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Testing vocabulary

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Testing vocabulary

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Testing vocabulary

  1. 1. TESTING VOCABULARY STUDY SKILLS  Irving Acosta  Ammi Bermúdez  Sheccid Cuéllar  María Kelly  Alexander Lizárraga  Kevin Sillas
  2. 2. Testing Vocabulary Testing Vocabulary. 1. Selection of items An essential part of testing vocabulary, is the careful selection of lexical items, and it is generally a most exacting task. Many of the traditional types of vocabulary tests are designed in such a way that they test knowledge of words rarely used in ordinary speech. 1) The first step for the test’s writer is to determinate the degree of the students’ active or passive vocabulary that he/she wants to test. 2) The next task is to decide where should the lexical items be taken from, written or spoken language. Selection of vocabulary can be thought of as falling into the following divisions according to the four major language skills.  Listening: passive/spoken.  Reading: passive/written.  Speaking: passive/spoken.  Writing: passive/spoken. All four divisions can be included in a single test. But the test’s writer should take in consideration the different weighting that each division will have. Generally speaking the more elementary level of the test, the greater the number of lexical items associated with the spoken language. It is easier for the test’s constructor if all the students have followed a particular syllabus. The test’s writer can select the lexical items from the syllabus, form the students’ textbook, the students’ reading material, and lexical errors taken from the students’ free-written work. On the other hand, the test constructor faces a difficult problem if the students have followed different syllabuses. That situation is often associated with proficiency tests, in which a student’s suitability and potential for a certain task are tested. In these cases the tester may want to use the lexical items used in the tasks for which the student is being tested. Another method, is the selection of items from well-known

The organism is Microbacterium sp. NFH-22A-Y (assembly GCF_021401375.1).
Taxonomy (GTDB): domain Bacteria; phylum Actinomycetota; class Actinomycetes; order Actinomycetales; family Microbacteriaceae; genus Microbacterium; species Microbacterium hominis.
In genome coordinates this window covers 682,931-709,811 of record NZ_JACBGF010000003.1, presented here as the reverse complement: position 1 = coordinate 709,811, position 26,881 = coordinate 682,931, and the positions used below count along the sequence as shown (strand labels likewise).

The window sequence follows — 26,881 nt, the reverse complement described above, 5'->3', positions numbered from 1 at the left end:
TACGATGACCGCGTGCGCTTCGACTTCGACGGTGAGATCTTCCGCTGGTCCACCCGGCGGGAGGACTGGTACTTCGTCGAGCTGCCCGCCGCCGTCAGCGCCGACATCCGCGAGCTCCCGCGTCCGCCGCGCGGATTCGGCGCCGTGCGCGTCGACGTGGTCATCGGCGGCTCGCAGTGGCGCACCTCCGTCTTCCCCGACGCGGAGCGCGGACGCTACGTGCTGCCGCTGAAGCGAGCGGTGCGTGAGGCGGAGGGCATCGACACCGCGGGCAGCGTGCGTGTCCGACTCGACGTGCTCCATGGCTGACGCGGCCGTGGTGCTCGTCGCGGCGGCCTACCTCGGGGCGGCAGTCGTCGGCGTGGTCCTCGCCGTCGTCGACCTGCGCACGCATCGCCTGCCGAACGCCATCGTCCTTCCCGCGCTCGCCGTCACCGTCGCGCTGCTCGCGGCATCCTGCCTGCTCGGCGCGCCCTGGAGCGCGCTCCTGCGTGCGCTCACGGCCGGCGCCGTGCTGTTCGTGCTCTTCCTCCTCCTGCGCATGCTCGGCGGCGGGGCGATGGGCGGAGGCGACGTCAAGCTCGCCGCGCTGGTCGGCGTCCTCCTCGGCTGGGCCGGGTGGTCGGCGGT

3. 3. Testing Vocabulary wordlists such as “A general service list of English Words” by (Michael West- Longman); “Cambridge English Lexicon” and “The right frequency count”. These wordlist are based entirely on the written language. But testing the extent of a student’s vocabulary is not the whole problem. Control of the vocabulary at his disposal must also be measured. Also tests of vocabulary should avoid grammatical structures which the students may find difficult to understand. 2. Multiple-choice Items (A) This section concentrates on four vocabulary recognition items Type 1: In this type of recognition item, the stem is replace by a picture for which the testee must choose the most appropriate word. Obviously this type of item is not appropriate for every student, this type is most likely to be used in an elementary level. Type 2: This Item consist of finding the correct answer for the definition that is being given. Type 3: In this one, the stem consist of a lexical item which consist of selecting the best synonym or definition of a word. Type 4: This stem is the most complex as it consists of a sentence, thus the context gives a specific meaning to a word that could have several meanings, and thereby making a much more useful testing. Since a specific context can hide subtle differences in the meaning of a word it is advisable to provide a fairly complete context in which the testee can rely on, chiefly in advanced levels. Nevertheless the fuller the context the bigger is the room for hesitation at the moment of selecting the possible options. Guidelines: One of the main issues in vocabulary tasks is that synonyms are not always interchangeable within a context, and this causes testees to be misled to think that synonyms can always replace another similar word.